TRAVEL

World's Biggest Travel Spenders Revealed To Be From China: Study

08/21/2013 02:55 EDT
AP
FILE - In this Jan. 20, 2012 file photo, passengers queue up for a security check at Pudong International Airport in Shanghai, China. China's airlines and airports continue to have the worst flight delays in the world, according to a travel industry monitor. (AP Photo/Eugene Hoshiko, File)

(Relaxnews) - According to the second annual Chinese International Travel Monitor released Wednesday by hotel booking website Hotels.com, China has now overtaken the US and Germany to become the world's biggest travel spenders.

The survey was conducted among 3,000 international Chinese travelers and 1,500 hoteliers around the world over May-June 2013. It found that Chinese travelers spent US$102 billion on international travel in 2012, an increase of 40% from 2012, making them bigger spenders that both Germany and the USA.

In addition, 75 percent of the hoteliers reported that Chinese travelers accounted for up to five percent of their business and 45 percent of hoteliers reported that over the previous year they experienced an upsurge in the number of Chinese guests. The greatest increase in the number of Chinese tourists in terms of area was seen in the Asia-Pacific region.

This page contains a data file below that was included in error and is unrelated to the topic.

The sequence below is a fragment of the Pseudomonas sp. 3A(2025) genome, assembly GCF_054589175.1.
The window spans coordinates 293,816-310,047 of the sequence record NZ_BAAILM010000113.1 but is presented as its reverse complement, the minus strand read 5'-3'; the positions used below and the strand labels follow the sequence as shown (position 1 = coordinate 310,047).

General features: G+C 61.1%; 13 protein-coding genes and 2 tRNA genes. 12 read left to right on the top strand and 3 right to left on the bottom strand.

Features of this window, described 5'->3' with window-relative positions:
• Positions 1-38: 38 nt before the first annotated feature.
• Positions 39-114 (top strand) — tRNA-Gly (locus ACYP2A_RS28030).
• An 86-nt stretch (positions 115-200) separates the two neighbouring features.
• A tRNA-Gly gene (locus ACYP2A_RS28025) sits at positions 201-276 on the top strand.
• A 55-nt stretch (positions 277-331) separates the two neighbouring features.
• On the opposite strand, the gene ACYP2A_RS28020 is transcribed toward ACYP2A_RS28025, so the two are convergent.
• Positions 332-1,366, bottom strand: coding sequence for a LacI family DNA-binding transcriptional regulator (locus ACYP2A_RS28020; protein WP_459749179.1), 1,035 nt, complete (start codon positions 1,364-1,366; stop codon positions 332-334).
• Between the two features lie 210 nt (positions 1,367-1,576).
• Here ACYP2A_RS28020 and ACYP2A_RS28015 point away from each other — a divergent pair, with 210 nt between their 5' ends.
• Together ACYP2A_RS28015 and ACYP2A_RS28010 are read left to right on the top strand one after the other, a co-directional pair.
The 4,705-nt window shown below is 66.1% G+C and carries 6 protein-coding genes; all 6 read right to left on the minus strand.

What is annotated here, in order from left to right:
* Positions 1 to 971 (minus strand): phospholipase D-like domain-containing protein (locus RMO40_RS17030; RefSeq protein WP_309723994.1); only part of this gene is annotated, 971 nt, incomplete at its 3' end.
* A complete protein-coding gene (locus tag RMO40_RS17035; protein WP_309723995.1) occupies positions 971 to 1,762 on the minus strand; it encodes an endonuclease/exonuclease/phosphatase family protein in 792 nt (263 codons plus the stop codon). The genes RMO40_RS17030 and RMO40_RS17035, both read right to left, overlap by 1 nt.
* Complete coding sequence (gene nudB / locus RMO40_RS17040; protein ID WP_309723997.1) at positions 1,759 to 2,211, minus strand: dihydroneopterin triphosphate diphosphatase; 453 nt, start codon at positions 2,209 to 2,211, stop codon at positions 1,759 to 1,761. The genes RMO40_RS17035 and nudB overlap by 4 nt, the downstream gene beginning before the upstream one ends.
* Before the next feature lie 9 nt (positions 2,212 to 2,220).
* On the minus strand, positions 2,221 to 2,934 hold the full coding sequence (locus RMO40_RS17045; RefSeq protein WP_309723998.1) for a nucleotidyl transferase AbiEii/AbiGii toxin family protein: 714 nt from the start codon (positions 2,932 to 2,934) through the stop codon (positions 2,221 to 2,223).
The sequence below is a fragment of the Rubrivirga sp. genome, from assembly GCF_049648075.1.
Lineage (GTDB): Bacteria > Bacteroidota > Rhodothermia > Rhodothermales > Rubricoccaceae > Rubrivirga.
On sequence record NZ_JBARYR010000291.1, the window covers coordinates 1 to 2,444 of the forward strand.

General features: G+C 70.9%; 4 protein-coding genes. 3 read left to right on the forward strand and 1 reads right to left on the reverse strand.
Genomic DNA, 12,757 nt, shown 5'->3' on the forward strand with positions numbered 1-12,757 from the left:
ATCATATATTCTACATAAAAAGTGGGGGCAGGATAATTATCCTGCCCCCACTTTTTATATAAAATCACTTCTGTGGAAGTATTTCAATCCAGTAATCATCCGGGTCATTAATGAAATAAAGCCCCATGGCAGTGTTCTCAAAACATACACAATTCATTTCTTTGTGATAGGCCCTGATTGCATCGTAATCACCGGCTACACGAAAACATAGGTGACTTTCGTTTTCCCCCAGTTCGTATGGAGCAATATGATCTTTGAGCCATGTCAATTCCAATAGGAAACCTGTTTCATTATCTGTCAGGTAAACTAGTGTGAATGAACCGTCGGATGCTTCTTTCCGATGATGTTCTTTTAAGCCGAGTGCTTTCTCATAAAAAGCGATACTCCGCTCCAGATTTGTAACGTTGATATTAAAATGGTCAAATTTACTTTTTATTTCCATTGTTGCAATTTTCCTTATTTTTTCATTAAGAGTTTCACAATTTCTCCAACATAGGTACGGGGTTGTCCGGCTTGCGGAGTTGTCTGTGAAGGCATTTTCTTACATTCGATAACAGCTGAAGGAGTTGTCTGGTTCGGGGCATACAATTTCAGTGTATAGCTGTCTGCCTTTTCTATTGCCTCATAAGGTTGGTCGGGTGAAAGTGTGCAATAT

The survey also found some interesting trends among the Chinese travelers themselves. Of those surveyed, 62 percent of Chinese travelers reported that they preferred to travel independently, rather than in a group; this represents a growing trend as previously in 2012 the split between a desire to travel in a group or as an individual was much more evenly divided.

Leisure was the primary reason why Chinese were traveling, with 96 percent reporting they did so for leisure, although Chinese travelers did have some complaints.

The biggest issue Chinese travelers had was with the provision of translated materials, such as "welcome literature," websites and newspapers from hoteliers, with 75 percent of Chinese travelers surveyed stating that this was an area that needed improvement. Language was also an issue among hotel staff, with 42 percent stating that they "would like more Mandarin speaking staff in hotels."

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